March 3, 2019 weblog
Quantum computing: Testing qubits has been put in a faster lane
A way to speed up quantum computer tech progress has arrived from Intel. If you are interested in following the waves and advances in quantum computing, then get familiar with this word trio: Cryogenic Wafer Prober. Before their design, the electrical characterization of qubits was slower than with traditional transistors. Even small subsets of data might take days to collect.
Drug development. Chemistry. Climate change. Financial modeling. Scientists in all areas look forward to more advancements to push quantum computers to the frontlines. Speeding progress could also mean speeding up advancements in science and industry.
In turn, interest is high over the quantum computing testing tool: Intel, Bluefors and Afore introduced a cryoprober, a quantum testing device, and it is named the Cryogenic Wafer Prober. Intel developed the prober with the other two companies.
An Intel-bred description: Cryogenic Wafer Prober is a cryoprober tool. It has been designed to test and validate qubits needed for quantum computing. The quantum chips are called qubits.
As far as MIT Technology Review's The Download can see it, Intel's prober is a big deal because it means speeding up the testing of quantum bit, or qubits. The latter, after all, are the key to "the potential power" of quantum computers.
How quantum computers and their chips are usually tested: TweakTown's Anthony Garreffa walked it through. Think "super-low temperature dilution refrigerator," to see what works out and what does not. Each quantum processor is tested for months in a low-temperature dilution refrigerator.
Tweaks can be sent to manufacturing before the chips are made. With the prober, researchers can test qubits on 300mm wafers down to temperatures of a few kelvins. There is a timing advantage. Intel can characterize a large subset of these transistors on a 300mm wafer in about an hour and inform the feedback loop back to the fabrication line.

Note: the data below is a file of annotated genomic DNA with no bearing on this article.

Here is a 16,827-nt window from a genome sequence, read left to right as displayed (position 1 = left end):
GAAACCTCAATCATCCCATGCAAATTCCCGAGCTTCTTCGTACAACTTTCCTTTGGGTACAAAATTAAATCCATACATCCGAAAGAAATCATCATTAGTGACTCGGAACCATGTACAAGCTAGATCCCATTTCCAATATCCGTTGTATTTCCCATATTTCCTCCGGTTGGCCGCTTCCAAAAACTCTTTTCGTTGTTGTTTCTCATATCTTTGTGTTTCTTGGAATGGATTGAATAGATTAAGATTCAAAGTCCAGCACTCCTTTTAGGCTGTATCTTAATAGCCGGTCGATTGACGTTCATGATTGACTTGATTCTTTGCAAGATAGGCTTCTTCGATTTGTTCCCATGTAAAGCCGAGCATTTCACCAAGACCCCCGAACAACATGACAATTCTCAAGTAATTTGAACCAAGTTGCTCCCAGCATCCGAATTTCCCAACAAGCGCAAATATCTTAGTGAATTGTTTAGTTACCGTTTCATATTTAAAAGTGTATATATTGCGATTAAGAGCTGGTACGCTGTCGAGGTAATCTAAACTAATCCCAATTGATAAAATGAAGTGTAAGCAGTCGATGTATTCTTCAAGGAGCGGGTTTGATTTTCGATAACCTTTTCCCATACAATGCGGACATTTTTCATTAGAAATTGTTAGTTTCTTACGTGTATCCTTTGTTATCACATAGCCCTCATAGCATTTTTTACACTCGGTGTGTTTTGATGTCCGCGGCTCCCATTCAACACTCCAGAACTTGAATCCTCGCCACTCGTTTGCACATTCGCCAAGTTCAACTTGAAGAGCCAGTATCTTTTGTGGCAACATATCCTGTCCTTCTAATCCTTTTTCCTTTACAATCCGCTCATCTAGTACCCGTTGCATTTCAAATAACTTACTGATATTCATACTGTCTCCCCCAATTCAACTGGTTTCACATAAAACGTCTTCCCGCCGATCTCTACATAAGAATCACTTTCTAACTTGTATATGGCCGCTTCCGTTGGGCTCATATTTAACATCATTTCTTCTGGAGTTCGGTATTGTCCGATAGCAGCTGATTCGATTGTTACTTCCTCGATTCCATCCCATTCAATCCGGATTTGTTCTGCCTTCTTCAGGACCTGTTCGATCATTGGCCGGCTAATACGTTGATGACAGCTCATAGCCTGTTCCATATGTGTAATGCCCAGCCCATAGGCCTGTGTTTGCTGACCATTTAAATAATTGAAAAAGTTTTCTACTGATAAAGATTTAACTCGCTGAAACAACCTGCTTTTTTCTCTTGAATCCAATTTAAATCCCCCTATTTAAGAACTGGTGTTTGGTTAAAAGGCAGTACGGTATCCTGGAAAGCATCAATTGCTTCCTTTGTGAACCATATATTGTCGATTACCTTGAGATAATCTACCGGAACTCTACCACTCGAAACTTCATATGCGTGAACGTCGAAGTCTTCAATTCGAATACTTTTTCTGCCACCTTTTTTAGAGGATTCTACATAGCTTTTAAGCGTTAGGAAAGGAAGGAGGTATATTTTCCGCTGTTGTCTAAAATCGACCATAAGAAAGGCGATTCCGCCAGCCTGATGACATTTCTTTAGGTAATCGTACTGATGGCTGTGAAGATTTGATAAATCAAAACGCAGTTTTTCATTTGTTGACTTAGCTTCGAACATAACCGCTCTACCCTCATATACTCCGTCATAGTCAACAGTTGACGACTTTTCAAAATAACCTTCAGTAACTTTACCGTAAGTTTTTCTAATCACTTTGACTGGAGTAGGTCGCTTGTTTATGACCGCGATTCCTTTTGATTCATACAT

What can the cryoprober tell Intel? Lucian Armasu in Tom's Hardware said the prober allows Intel to automate and collect information on spin qubits, such as the sources of quantum noise, the quality of quantum dots and the materials that can be used to create the spin qubits."
The Feb. 28 news release explained the temperature factor: for quantum computing, turn-on characteristics of qubits must be measured at low temperatures of less than a few kelvins above absolute zero.
Dean Pennington in TechSpot explained: "Because the characteristics of qubits must be measured at extremely low temperatures, the equipment and technological limitations of existing testing environments meant small subsets of data often took days to collect in conventional dilution refrigerators. The cryoprober tool will allow Intel to automate and collect information on qubits in a matter of minutes."
The Intel site carried a graphic showing the tool's ability to create a statistical correlation of the increase in turn-on voltage between (1) room temperature and (2) cryogenic temperature.
Why the tool matters: The tool can scale up the manufacture of silicon quantum computers, said Garreffa, with less issues.
As for the scaling issue, The Download, in the post by Martin Giles, reflected on "scaling." It's a question. For quantum machines to be effective, the requirements are "vast numbers of qubits" for quantum machines. There are challenges to that requirement. The tiniest vibration. Changes in temperature. Then, qubits may lose their fragile quantum state. While thinking about how to scale the manufacturing makes sense, said The Download, some experts think this "noise" issue "could prevent the computers from ever going mainstream."
In order to build the Cryogenic Wafer Prober, Intel approached Bluefors and Afore. Why Bluefors? They are noted for building cryogen-free dilution refrigerator systems with a focus on quantum computing, and Afore is noted for micro-electro-mechanical systems (MEMS) test solutions.
Moving forward, the first Cryogenic Wafer Prober will be located at Intel's Oregon campus.
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